In December of 1918, Motion Picture Magazine published a random selection of snippets and observations on the state of movies by Tamar Lane. The collection is rather slangy and amusing, so I thought I would share some of the highlights.
Lane’s remarks are in italics, my comments follow.
Good thing this was pre-Marvel
“Producers are kind and thoughtful enough to state at the beginning of their plays, the author of the story, the writer of the scenario, the supervisor, the director, the art director, and the camera-man. But why stop there ? Why not include the names of the prop boy, the wardrobe woman, the janitor’s wife and the head carpenter and electrician? The public is just dying to be let in on all these choice bits of information.”
At this point in film history, movies had just started including opening credits that included the major players, the “big” names in the production, etc. Considering how prominently Lane’s name is displayed beside this article, I am amused at her taking exception to other people being credited for their work.
The Talkies Tanked
“MR. EDISON PLEASE WRITE.
Where, oh, where is the talking picture that was going to “revolutionize” the Motion
Picture business? Just where it should be; on the shelf. It talked itself to death.”
Thomas Edison hoped to start a new revolution with his Vitaphone short films, which released in a wave in 1913. (Undercrank Productions has released these surviving sound films on DVD.)
Paging Mr. Disney
“We are not a misogynist, and the dear-old-screen-mother can draw tears from us any time, but it seems only fair that some one should say a good word for father once in a
while. A good screen father is about as scarce as pork at a Jewish picnic. Authors always make poor pa do all the “dirty work.” He has to kick the hero out the front door, lock up Hortense in her room, and insist that she marry some oil-can with barrels of dough. For a change why not let ma take this end of the stick and allow pa to draw a little sympathy?”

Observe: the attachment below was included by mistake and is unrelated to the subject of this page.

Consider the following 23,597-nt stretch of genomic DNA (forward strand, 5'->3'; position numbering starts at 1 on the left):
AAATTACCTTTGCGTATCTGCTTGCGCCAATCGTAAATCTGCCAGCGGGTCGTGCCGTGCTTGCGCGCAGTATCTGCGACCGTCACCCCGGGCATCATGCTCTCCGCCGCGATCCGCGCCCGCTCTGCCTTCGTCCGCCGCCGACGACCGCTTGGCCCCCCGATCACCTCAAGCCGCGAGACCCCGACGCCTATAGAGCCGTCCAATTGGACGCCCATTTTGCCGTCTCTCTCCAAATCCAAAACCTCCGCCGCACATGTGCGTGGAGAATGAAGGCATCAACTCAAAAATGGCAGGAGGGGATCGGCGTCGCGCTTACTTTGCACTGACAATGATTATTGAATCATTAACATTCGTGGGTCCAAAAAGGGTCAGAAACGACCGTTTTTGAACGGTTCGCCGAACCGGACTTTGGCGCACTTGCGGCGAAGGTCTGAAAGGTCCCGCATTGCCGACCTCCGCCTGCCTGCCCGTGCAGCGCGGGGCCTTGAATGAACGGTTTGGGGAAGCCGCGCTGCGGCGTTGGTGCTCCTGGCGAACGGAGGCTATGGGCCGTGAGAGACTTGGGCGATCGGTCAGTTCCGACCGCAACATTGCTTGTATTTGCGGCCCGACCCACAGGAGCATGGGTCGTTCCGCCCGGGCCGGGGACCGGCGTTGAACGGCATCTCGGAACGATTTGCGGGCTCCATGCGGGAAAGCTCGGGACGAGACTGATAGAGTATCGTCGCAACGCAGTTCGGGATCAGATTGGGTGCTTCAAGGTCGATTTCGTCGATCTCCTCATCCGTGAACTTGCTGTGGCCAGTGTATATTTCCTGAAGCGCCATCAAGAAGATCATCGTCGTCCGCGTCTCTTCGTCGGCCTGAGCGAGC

Um, yeah, that little picnic joke has not aged well…
Considering the bloodbath that annihilated almost all the Disney moms (and continues to afflict them), I think we can safely say that the scales have been balanced.
No popcorn for you!
“Two old pests of the legitimate theater are nullified when they enter the picture show. One is the fiend who crunched bonbons thru every act, and the other is the man who always gave a loud a-hem just when one of the players was delivering an important speech. However, we have the fan who has seen the film before, and the ignoramus who reads the titles aloud, to make up for them.”
Movie snacks were not an essential part of the film experience during the silent era the way they are today but we no longer have to worry about anyone reading the titles out loud.
Archivists feel the same way…
“While the producers are willing to waste a heap of films on names which are of no interest to the average fan, in other respects they have begun to Hooverize unnecessarily. Why have they stopped running the title of the play upon the captions? When Selig inaugurated this clever idea it was heartily indorsed (sic) by all, but now one by one the companies have dropped the custom with no apparent reason. Persons coming in late are obliged to watch thru a picture without even knowing the play they are viewing.”
A bit to unpack in this one. During the mid- to late-1910s, studios were trying to class up the joint with big names from the stage, the kind of talents who had turned their noses up at the movies just a few years before. While some (like the Barrymore siblings) managed to build a film following, most failed to catch on.
“Hooverizing” refers to future president Herbert Hoover and his economizing policies as the food administrator of the time.
Films with their titles on the captions are indeed a great convenience. What better way to identify a recovered film than to read the title on the film itself? A shame this practice did not continue.
“Who says there is no art in the movies? How about:
Theodore Roberts’ beard.
Dorothy Dalton’s dimples.
Robert McKim’s mustache.
Charlie Chaplin’s feet.
Warren Kerrigan’s permanent wave.
And Bill Hart’s haircut?”
This is an incredibly random list. Douglas Fairbanks’ smile is, of course, adorable but I have never in my life thought about Theodore Roberts’ beard or Robert McKim’s mustache or William S. Hart’s haircut.
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